The Role of Weight Loss Medications and Cancer Risk: Separating Fact from Fiction

by | Nov 23, 2023

Overweight and obesity rates continue to climb and the associated health risks are becoming increasingly apparent. It is critical to find effective weight loss solutions now more than ever. Given how difficult sustained weight loss is with the typical “diet and exercise” approach, GLP-1 agents, such as Semaglutide and Tirzepatide, present an exciting option on the market today. Concerns have arisen, however, about the safety of these medications, particularly regarding a potential link to cancer. In this blog post, we will explore the relationship between GLP-1 agonists, weight loss, and cancer risk, shedding light on the facts and dispelling misconceptions.

The Obesity-Cancer Connection

Before delving into the specifics of GLP-1 agonists, it’s essential to understand the strong link between obesity and cancer. Numerous studies have demonstrated a powerful association exists between excess body weight and an increased risk of several types of cancer, including breast, pancreatic, liver, uterine, ovarian, kidney, and colon cancer, just to name a few. The mechanisms underlying this connection are complex, but they often involve chronic inflammation, insulin resistance, and alterations in hormone levels. However, regardless of mechanisms, research has shown that a whopping 40% of U.S. cancer cases are related to obesity.

GLP-1 Agonists: Weight Loss Champions

GLP-1 agonists like Semaglutide and Tirzepatide belong to a class of medications initially developed for the treatment of type 2 diabetes. However, they have garnered significant attention for their remarkable and unparalleled weight loss effects shown in clinical trials over the past decade with many patients losing 15-20% of their body weight in just a few years of therapy, and generally with few and manageable side effects.

The Animal Data Concerns

A common concerns raised by patients regarding GLP-1 agonists surrounds cancer risk. It’s important to note that this concern is based almost entirely on animal studies. In some animal experiments, there were indications that these medications might promote the growth of certain types of tumors of glands, particularly the thyroid. However, it’s essential to recognize that animal research does not always translate directly to human outcomes.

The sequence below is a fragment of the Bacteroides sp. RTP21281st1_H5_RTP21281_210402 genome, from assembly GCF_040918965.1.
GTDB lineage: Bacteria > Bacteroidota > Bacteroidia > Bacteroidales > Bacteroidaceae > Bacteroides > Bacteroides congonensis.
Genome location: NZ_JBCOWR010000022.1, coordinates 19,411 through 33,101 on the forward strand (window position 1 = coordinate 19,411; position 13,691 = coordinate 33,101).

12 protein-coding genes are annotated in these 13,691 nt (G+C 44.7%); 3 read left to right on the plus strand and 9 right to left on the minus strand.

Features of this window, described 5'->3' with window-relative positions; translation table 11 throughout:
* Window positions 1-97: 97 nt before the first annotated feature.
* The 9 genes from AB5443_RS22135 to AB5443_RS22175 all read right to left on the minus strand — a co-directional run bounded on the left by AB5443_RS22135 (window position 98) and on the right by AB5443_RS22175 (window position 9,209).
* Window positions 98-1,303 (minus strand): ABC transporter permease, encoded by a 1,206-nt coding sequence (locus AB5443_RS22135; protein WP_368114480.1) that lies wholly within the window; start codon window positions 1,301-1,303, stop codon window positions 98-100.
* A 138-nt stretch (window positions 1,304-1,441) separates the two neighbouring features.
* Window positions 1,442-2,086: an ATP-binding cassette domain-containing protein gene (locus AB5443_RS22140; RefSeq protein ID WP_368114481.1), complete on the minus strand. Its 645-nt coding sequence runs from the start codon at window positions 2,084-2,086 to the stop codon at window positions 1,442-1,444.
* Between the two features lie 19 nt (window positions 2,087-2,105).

Human clinical trials consisting of thousands of patients to date plus extensive real-world experience have not shown a similarly concerning increases in cancer risk associated with the use of GLP-1 agonists for weight loss.

The Bigger Picture: Weight Loss as a Cancer Risk Reducer

While cancer concerns surrounding GLP-1 agonists stem from animal data, the broader picture highlights the potential benefits of these medications for cancer protection. Losing weight is undoubtedly one of the most effective ways to reduce the risk of cancer associated with obesity. For individuals struggling with obesity, shedding excess pounds can be incredibly challenging through diet and exercise alone. GLP-1 agonists offer a viable solution to help patients achieve and maintain a healthier weight. Therefore, that is why it is likely that, in time, cohort studies following patients taking GLP-1 agonists over many years and decades could very well show that patients on these medications indeed have lower rates of many types of cancer.

The relationship between GLP-1 agonists, weight loss, and cancer risk is a complex and evolving topic. While concerns based on animal data have been raised, the evidence to date from human studies suggests that these medications can be valuable tools in managing obesity and could therefore be expected to reduce the risk of cancer associated with excess body weight.

(As with any medical treatment, it’s essential to consult with healthcare professionals who can provide personalized guidance based on an individual’s unique health profile and needs. The goal is to strike a balance between addressing obesity, mitigating cancer risk, and ensuring overall well-being.)


Joshua Russell, MD
Chief Medical Officer, Founder
Flow Wellness |

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